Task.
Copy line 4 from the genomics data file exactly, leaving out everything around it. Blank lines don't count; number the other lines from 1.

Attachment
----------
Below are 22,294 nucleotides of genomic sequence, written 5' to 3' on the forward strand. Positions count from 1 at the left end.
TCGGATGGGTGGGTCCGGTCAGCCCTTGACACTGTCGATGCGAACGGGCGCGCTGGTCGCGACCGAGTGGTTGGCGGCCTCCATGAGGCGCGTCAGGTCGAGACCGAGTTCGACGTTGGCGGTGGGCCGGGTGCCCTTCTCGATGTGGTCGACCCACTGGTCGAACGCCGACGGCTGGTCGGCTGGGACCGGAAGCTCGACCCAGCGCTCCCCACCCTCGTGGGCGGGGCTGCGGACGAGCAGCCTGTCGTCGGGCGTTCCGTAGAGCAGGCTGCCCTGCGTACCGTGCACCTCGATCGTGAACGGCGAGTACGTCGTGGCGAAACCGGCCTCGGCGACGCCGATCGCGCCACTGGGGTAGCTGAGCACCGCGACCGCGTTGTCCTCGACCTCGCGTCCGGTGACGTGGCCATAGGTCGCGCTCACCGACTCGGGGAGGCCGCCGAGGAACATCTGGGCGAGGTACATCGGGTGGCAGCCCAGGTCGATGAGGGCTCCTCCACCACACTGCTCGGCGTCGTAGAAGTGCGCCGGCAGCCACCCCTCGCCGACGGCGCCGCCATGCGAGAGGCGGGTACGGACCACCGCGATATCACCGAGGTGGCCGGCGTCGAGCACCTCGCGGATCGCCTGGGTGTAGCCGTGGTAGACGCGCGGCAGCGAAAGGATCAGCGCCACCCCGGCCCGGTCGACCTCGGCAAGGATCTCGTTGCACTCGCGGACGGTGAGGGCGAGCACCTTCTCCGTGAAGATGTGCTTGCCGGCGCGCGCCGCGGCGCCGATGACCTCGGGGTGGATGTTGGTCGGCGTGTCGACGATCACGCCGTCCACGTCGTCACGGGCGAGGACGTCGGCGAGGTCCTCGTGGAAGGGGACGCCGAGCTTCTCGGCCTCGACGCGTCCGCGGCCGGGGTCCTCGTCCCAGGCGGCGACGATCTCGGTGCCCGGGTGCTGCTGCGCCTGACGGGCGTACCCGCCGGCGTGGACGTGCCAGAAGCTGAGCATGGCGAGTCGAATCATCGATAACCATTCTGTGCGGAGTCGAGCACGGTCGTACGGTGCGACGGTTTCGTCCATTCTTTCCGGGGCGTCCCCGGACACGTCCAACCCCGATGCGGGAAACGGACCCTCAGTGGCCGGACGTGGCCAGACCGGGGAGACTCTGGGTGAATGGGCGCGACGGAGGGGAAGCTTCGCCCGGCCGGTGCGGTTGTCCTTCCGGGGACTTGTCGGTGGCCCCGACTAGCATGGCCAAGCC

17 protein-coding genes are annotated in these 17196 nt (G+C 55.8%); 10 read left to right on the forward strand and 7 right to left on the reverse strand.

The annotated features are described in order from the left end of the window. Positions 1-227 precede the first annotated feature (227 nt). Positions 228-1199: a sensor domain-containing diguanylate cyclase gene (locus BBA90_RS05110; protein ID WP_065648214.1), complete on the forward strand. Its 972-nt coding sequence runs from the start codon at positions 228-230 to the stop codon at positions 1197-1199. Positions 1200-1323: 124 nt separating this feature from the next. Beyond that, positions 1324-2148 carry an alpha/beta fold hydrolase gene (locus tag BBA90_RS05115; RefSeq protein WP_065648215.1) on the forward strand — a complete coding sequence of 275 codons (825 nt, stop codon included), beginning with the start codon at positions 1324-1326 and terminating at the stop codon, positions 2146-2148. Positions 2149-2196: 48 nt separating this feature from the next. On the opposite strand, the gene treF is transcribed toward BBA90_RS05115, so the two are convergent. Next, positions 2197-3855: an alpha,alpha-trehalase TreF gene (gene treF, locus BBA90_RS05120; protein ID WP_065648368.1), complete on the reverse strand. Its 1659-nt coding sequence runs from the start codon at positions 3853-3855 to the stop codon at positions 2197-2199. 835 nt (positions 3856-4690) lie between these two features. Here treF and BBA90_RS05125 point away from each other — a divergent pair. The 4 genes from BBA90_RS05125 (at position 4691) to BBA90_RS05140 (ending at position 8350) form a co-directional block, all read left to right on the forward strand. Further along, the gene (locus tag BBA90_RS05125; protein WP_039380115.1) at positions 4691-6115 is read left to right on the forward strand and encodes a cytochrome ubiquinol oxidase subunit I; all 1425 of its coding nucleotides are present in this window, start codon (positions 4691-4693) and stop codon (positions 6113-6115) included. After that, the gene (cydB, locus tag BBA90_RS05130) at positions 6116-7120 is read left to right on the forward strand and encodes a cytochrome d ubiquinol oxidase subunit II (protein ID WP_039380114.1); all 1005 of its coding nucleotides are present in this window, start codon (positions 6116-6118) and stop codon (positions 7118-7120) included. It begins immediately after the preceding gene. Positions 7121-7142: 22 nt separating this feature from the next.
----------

The annotated features are described in order from the left end of the window. Positions 1-227 precede the first annotated feature (227 nt). Positions 228-1199: a sensor domain-containing diguanylate cyclase gene (locus BBA90_RS05110; protein ID WP_065648214.1), complete on the forward strand. Its 972-nt coding sequence runs from the start codon at positions 228-230 to the stop codon at positions 1197-1199. Positions 1200-1323: 124 nt separating this feature from the next. Beyond that, positions 1324-2148 carry an alpha/beta fold hydrolase gene (locus tag BBA90_RS05115; RefSeq protein WP_065648215.1) on the forward strand — a complete coding sequence of 275 codons (825 nt, stop codon included), beginning with the start codon at positions 1324-1326 and terminating at the stop codon, positions 2146-2148. Positions 2149-2196: 48 nt separating this feature from the next. On the opposite strand, the gene treF is transcribed toward BBA90_RS05115, so the two are convergent. Next, positions 2197-3855: an alpha,alpha-trehalase TreF gene (gene treF, locus BBA90_RS05120; protein ID WP_065648368.1), complete on the reverse strand. Its 1659-nt coding sequence runs from the start codon at positions 3853-3855 to the stop codon at positions 2197-2199. 835 nt (positions 3856-4690) lie between these two features. Here treF and BBA90_RS05125 point away from each other — a divergent pair. The 4 genes from BBA90_RS05125 (at position 4691) to BBA90_RS05140 (ending at position 8350) form a co-directional block, all read left to right on the forward strand. Further along, the gene (locus tag BBA90_RS05125; protein WP_039380115.1) at positions 4691-6115 is read left to right on the forward strand and encodes a cytochrome ubiquinol oxidase subunit I; all 1425 of its coding nucleotides are present in this window, start codon (positions 4691-4693) and stop codon (positions 6113-6115) included. After that, the gene (cydB, locus tag BBA90_RS05130) at positions 6116-7120 is read left to right on the forward strand and encodes a cytochrome d ubiquinol oxidase subunit II (protein ID WP_039380114.1); all 1005 of its coding nucleotides are present in this window, start codon (positions 6116-6118) and stop codon (positions 7118-7120) included. It begins immediately after the preceding gene. Positions 7121-7142: 22 nt separating this feature from the next.